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Vernal pools are vital wetlands that house fairy shrimp, salamanders and more
May 31, 2022
As part of Wetlands Month, MI Environment highlights the importance of vernal pools. Information is from the Michigan Vernal Pools Partnership.
This time of year, they may be in your neighborhood. Or along your favorite hiking trail. Called vernal pools, they are small, shallow pools of water scattered throughout the landscape. These small wetlands are called vernal pools because they are typically filled with water in the spring (“vernal” means spring) but they usually dry up and “disappear” during the summer.
In that short time, vernal pools provide a critical habitat for certain animal species that rely on these fishless habitats for their survival and/or reproduction. These include several invertebrate and amphibian species, such as fairy shrimp, wood frogs, spotted salamanders, and blue-spotted salamanders. Vernal pools also provide habitat for many other animal and plant species, including rare, threatened, and endangered species.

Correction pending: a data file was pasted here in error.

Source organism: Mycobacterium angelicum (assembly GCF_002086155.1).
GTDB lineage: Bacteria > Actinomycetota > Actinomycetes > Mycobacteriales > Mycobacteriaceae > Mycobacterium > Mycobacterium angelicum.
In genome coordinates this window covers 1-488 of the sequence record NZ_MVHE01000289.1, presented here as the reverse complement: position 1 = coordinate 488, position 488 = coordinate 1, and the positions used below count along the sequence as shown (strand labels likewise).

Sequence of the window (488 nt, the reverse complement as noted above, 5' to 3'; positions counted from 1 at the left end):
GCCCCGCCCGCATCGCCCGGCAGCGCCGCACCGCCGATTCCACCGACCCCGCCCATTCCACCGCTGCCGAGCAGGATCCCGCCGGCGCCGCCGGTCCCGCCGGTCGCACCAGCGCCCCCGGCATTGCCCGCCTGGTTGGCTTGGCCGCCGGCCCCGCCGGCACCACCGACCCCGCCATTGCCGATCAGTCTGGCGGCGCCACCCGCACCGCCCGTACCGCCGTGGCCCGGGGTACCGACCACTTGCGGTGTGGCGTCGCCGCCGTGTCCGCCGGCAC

However, these vernal pools are vulnerable to a number of threats and are not well-protected under current wetland laws and regulations.
To help increase awareness, understanding and protection of vernal pools through conservation, research and mapping, education and outreach and collaboration, the Michigan Department of Environment, Great Lakes, and Energy (EGLE) has joined with the Michigan Vernal Pools Partnership (MVPP).
Learn more about vernal pools in this recently-produced video called "Ephermeral" that captures the magic of vernal pools and some of the seldom-seen animals that rely on them.
Caption: Vernal pool in East Lansing's White Park Trail Extension project.